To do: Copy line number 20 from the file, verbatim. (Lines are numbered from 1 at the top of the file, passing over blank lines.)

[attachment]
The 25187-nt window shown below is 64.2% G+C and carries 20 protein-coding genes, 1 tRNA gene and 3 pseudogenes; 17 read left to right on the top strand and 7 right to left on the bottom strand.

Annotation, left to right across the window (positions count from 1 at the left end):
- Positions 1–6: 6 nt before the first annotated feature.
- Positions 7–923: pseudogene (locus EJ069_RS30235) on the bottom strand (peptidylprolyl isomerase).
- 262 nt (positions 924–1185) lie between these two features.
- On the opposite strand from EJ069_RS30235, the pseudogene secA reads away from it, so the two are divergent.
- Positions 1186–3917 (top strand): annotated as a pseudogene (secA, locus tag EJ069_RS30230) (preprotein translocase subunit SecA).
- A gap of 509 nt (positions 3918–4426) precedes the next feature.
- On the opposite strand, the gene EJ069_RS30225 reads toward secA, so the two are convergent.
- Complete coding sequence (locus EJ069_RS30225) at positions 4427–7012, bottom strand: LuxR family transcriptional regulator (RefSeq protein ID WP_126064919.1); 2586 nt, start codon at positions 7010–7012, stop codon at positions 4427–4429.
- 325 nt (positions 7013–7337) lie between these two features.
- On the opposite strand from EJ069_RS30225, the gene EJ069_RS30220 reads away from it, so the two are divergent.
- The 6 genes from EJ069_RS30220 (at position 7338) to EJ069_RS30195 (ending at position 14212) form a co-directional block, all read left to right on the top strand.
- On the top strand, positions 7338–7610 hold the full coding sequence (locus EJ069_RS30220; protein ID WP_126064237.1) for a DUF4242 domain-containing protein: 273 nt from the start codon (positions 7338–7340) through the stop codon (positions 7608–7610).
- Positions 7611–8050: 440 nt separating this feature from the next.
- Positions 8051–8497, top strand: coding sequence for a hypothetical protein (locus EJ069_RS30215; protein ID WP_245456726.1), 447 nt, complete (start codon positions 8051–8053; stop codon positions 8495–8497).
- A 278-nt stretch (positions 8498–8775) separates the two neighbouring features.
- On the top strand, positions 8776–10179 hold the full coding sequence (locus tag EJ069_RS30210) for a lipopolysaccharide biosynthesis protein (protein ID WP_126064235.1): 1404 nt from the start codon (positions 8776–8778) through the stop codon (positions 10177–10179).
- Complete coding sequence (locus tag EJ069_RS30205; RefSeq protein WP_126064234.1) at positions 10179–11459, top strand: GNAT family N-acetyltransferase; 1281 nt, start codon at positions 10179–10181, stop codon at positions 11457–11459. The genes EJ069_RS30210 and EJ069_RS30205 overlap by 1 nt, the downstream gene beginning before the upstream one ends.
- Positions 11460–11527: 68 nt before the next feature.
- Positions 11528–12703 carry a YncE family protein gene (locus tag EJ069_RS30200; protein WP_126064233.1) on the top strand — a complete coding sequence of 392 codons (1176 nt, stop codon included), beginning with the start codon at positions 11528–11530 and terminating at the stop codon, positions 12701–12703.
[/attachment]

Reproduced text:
- Positions 11460–11527: 68 nt before the next feature.